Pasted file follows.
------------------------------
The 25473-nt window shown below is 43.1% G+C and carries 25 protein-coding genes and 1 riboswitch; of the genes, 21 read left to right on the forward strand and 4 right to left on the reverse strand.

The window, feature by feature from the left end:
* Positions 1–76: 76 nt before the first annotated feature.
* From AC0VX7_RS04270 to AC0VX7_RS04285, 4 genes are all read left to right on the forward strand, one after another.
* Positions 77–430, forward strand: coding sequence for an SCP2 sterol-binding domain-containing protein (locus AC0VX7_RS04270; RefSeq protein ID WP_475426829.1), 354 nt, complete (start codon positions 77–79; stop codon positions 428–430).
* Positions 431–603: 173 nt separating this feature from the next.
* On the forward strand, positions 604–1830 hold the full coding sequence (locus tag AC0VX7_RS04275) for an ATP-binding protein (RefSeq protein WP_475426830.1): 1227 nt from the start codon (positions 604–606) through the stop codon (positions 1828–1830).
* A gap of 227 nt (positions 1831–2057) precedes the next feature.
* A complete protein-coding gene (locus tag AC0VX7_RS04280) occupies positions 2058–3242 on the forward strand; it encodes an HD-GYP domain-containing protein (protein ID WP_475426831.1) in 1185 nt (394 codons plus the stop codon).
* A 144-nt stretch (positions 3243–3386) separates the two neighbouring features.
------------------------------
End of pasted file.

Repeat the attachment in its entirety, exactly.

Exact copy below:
The 25473-nt window shown below is 43.1% G+C and carries 25 protein-coding genes and 1 riboswitch; of the genes, 21 read left to right on the forward strand and 4 right to left on the reverse strand.

The window, feature by feature from the left end:
* Positions 1–76: 76 nt before the first annotated feature.
* From AC0VX7_RS04270 to AC0VX7_RS04285, 4 genes are all read left to right on the forward strand, one after another.
* Positions 77–430, forward strand: coding sequence for an SCP2 sterol-binding domain-containing protein (locus AC0VX7_RS04270; RefSeq protein ID WP_475426829.1), 354 nt, complete (start codon positions 77–79; stop codon positions 428–430).
* Positions 431–603: 173 nt separating this feature from the next.
* On the forward strand, positions 604–1830 hold the full coding sequence (locus tag AC0VX7_RS04275) for an ATP-binding protein (RefSeq protein WP_475426830.1): 1227 nt from the start codon (positions 604–606) through the stop codon (positions 1828–1830).
* A gap of 227 nt (positions 1831–2057) precedes the next feature.
* A complete protein-coding gene (locus tag AC0VX7_RS04280) occupies positions 2058–3242 on the forward strand; it encodes an HD-GYP domain-containing protein (protein ID WP_475426831.1) in 1185 nt (394 codons plus the stop codon).
* A 144-nt stretch (positions 3243–3386) separates the two neighbouring features.